What Should You Have On Your Healthy Eating Plate

What Should You Have On Your Healthy Eating Plate

We hear a lot about how should we eat and how we shouldn’t. It is well known that we need to eat more fruits, more vegetables, and less fats, but do we know how to combine them for a healthy eating plate? Here are some detailed guidance to help you make the best eating choices.

What Is On A Healthy Eating Plate?

This is a guide where you’ll learn to create a healthy eating plate every time you serve your meal. To remember how to prepare balanced and healthy meals, print this article and stick it to your refrigerator.

1. Fruits And Vegetables – ½ Of The Healthy Eating Plate

Almost half of a healthy eating plate should be veggies and fruits, and the greater the variety, the better. Exclude potatoes from the healthy vegetables list.

Eat, as much as possible, different colored vegetables and fruits. For example, combine bananas with red apples and blueberry.

2. Whole Grains – ¼ Of The Healthy Eating Plate

Put whole grains on your healthy eating plate. Opt for brown rice, whole-wheat bread or whole-grain pasta. Limit, or even better cut off refined grains like white rice and white bread.

3. Proteins – ¼ Of The Healthy Eating Plate

Choose to add fish, poultry, beans and nuts to your plate. Eat less red meat and totally avoid bacon, cold cuts and other processed meats. The meat should be a quarter of each meal.

4. Healthy Plant Oils – In Moderation

A healthy eating plate should contain healthy oils for cooking, on salad, and at the table. Canola, sunflower, soy, peanut, corn and olive oils are considered healthy vegetable oils. Also limit butter and avoid oils that contain unhealthy trans fats.

Remember that low-fat does not mean healthy.

5. Drink Water, Coffee, Tea

If possible, drink only water; if not, tea or coffee without added sugar are accepted too for a healthy eating plate. Try to avoid sugary drinks and limit your daily juice and milk portion to no more than a small glass.

What Is Outside The Plate?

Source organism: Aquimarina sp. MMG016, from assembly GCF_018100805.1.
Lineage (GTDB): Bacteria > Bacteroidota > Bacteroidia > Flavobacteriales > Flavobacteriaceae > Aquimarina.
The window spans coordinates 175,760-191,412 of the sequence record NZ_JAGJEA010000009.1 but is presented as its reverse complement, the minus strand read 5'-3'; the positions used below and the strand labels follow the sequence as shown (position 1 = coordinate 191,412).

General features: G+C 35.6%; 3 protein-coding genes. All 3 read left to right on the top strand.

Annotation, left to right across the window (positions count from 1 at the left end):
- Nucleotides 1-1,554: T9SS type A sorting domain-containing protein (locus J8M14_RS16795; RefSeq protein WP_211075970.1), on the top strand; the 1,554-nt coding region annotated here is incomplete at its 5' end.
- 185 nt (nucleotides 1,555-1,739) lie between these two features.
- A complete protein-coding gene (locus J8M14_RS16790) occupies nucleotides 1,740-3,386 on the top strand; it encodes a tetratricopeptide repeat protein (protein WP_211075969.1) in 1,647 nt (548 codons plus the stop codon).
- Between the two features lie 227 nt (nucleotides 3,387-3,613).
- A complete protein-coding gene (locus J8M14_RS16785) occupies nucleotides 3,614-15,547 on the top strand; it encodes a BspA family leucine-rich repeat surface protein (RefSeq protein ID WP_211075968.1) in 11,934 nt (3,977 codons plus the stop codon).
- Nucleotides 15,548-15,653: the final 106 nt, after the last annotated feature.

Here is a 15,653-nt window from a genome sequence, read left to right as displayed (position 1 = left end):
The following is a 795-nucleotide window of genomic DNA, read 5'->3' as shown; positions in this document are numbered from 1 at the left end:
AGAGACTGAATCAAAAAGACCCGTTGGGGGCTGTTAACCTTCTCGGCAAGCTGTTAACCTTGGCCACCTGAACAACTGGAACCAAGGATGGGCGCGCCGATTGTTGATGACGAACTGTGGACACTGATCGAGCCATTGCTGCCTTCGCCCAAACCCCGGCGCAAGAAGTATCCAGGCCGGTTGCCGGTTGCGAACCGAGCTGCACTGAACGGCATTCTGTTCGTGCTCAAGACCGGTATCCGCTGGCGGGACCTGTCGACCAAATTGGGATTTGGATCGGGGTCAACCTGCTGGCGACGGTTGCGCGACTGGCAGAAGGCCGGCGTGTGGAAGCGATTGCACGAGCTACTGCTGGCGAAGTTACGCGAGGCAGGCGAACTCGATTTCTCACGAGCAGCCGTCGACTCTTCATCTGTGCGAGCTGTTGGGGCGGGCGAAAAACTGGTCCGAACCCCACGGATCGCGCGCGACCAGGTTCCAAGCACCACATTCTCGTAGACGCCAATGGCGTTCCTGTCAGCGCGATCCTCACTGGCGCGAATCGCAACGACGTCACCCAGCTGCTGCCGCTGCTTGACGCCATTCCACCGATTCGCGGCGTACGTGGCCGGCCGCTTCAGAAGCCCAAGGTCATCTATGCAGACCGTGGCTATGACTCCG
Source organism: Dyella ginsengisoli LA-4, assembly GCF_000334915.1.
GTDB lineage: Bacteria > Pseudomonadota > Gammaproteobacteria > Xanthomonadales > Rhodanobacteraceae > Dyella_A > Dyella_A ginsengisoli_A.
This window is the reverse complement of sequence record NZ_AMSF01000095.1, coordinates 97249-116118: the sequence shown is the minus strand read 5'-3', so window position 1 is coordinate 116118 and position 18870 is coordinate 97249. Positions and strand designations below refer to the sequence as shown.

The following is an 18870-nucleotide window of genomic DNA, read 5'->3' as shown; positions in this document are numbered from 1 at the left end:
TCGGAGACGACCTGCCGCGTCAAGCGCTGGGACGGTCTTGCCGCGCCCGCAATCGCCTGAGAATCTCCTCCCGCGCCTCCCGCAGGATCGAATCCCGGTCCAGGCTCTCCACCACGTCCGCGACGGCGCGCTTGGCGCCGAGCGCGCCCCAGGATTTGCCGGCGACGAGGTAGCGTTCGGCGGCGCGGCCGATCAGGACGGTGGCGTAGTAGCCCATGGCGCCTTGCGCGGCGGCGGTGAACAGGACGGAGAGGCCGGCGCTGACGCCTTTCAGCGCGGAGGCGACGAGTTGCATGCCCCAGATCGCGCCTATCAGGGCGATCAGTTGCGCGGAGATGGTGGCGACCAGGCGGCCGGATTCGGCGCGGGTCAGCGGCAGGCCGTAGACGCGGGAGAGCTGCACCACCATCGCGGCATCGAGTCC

1. Stay Active

Even if it’s not on your healthy eating plate, physical activity is also essential for maintaining a healthy weight. Try to reach 45 minutes to one hour of walking, or 30 minutes of running every day.

2. Focus On Quality

When it comes to carbs, the quality is more important than the quantity. The healthiest carbohydrates are fruits, veggies (excluding potatoes), beans and whole grains.

When it comes to food labels, avoid products with a “Low-fat” message. Even if they are promoted for decades by the USDA, most of them are not healthier than the non-fat-free product.

3. Calories In A Healthy Eating Plate

The nutrient needs and the caloric intake vary from one to another, since the level of activity, body size, fitness goal, age and gender are not the same for everyone. That’s why the healthy eating plate is expressed in relative proportions of each of the food groups.

So whether your daily calorie intake is 2500 or 1500, in both cases you should have the same proportions of fruits, vegetables, proteins and whole grains on your plate.

For example, in both cases (2500 and 1500 calories per day) fruits and veggies should be 1/2 of the healthy eating plate. That means in the first case 1250 calories come from fruits and veggies, while in the second case, only 750.

4. No Alcohol

Even if it’s beneficial in moderation, alcohol is not for everyone. That’s why it should not be included on your healthy eating plate.

For an athletic body and a healthy lifestyle follow this model of rational servings and enjoy it every day!

The Healthy Eating Plate

Image credits

Copyright © 2011, Harvard University. For more information about The Healthy Eating Plate, please see The Nutrition Source, Department of Nutrition, Harvard School of Public Health, www.thenutritionsource.org, and Harvard Health Publications, www.health.harvard.edu.

Notify of

Inline Feedbacks
View all comments